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SPCA's Santas to remain secret
Friday, December 28, 2012
By PAUL COLLINS - Bulletin staff writer
The local SPCA’s secret Santas will remain wrapped in mystery.
For 12 days before Christmas, secret Santas left goodies, gifts and notes for the staff of the SPCA of Martinsville-Henry County.
On Christmas Eve, the staff found the final gift from its secret Santas along with a card reading: “Yes, SPCA, there is a Santa. It’s not a he or a she, but rather a we. We hope you enjoyed our attention, but please, our names we’d never mention. For next year, we want to again attend to the needs of another organization or friend. Your shoutouts on Facebook have given even the old of us cause to look. It’s been a joy to provide for those who protect our animals’ hide. You’re a shining example of what Henry County has to sample.”
The gifts left in a red tote on Day 12 were cookie sandwiches (chocolate chip cookies with icing in the middle), a flower arrangement shaped like a reindeer dog and a Santa dog, and a $250 VISA gift card, said Chase Inman, director of marketing and development and volunteer coordinator with the Martinsville-Henry County SPCA.
She added that a note with the gift card read, “Here’s our donation to care for your animal nation.” It was signed, “Secret Santa Family.”
On Day 11, the secret Santas left ham biscuits, pumpkin pie and a card reading: “It really only seems like seven. A brunch snack for those who care for those who dare to rescue animals great and small. She’s even been known to take them to the mall. Ham biscuits with pumpkin pie dessert — just a token to what you deserve.”
Inman said she didn’t know whom “she” referred to in that note, but “a lot of us here are ladies,” referring to SPCA staff.
Here’s what the secret Santas left previously: Day 1 — five cheese pizzas; Day 2 — a large red tote containing a fruit basket; Day 3 — a huge tray of fudge; Day 4 — a big tray of ginger snaps; Day 5 — a huge coconut cake with candy canes decorating the edges; Day 6 — six miniature banana nut cake loaves and a $50 Subway gift card; Day 7 — a basket of assorted crackers and two cheese ball-type dips in Santa pet food bowls; Day 8 — a tin of marble bark (chocolate candy) and several pieces of peppermint bark; Day 9 — a huge plate of Rice Krispies, covered in chocolate and M&M’s; and Day 10 — cake and frappuccinos.
The SPCA staff and others have been aglow with the spirit of Christmas as a result of the experience, according to Inman.
“It’s hugely important to us (SPCA staff), one of the biggest things for us. It was such a childlike experience for us. We were able to get incredibly excited,” Inman said.
She said she doesn’t think the secret Santas realized how special they are to SPCA staff. “It made us feel like kids again. To think people are so generous, it’s really a refreshing feeling for us. To have a group of people who want to remain anonymous (do such acts of kindness) ... we’re so grateful.”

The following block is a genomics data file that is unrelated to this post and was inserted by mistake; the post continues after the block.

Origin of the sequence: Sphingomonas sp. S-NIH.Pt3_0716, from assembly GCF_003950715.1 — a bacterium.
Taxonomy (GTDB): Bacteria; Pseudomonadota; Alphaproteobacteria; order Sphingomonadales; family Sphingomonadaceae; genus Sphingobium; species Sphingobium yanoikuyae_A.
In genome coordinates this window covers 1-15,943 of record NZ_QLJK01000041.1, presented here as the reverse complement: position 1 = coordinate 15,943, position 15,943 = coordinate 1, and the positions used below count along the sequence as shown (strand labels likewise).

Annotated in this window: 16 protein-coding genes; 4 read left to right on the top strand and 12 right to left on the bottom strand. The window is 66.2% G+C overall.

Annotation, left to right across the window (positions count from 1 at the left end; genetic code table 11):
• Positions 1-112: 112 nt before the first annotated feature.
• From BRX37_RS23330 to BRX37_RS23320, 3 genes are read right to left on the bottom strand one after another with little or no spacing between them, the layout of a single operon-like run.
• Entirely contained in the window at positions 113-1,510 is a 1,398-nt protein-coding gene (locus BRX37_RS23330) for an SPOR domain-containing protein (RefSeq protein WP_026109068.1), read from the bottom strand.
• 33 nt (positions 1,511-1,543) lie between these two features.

Throughout the 12 days, SPCA staff was curious about secret Santas’ identities and tried to guess or piece together clues.
“We even tried to outsmart our Christmas Santa,” said Inman. She arrived at the SPCA at 4:30 one morning for a news interview, but secret Santa(s) had already come and gone. “They were good,” she said.
Despite their curiosity about secret Santas’ identities, SPCA workers did not and will not take the ultimate step to find out: replaying the film from the SPCA’s security camera.
Doing that “would absolutely spoil it. If we watched the video, that would violate the wishes (of secret Santas, whose kindness) was such a sweet gesture,” Inman said.
Inman thinks secret Santas’ generosity “made all of us (at the SPCA) want to do for each other, going out and getting little things to make each other happy.”
And the SPCA’s daily Facebook postings about secret Santas’ 12 days of kindness encouraged other people to give as well, Inman said. More people than usual went to the SPCA’s wish list on Amazon to buy supplies and other items for the SPCA and animals sheltered there. Also, people brought in “goodies for the staff,” Inman said.
“I think this has been eye-opening as to how far a gesture like this can go. It’s the pay-it-forward mentality. It brought so much happiness and joy to our staff that we want to share (do a similar project) with another family or organization next year,” Inman said.
The secret Santas “made a cute game, fun and festive, filled with a holiday spirit that a lot of people have lost.” Inman said. She added she “hopes it shines a little light and makes people feel there’s still some holiday spirit left in the world.”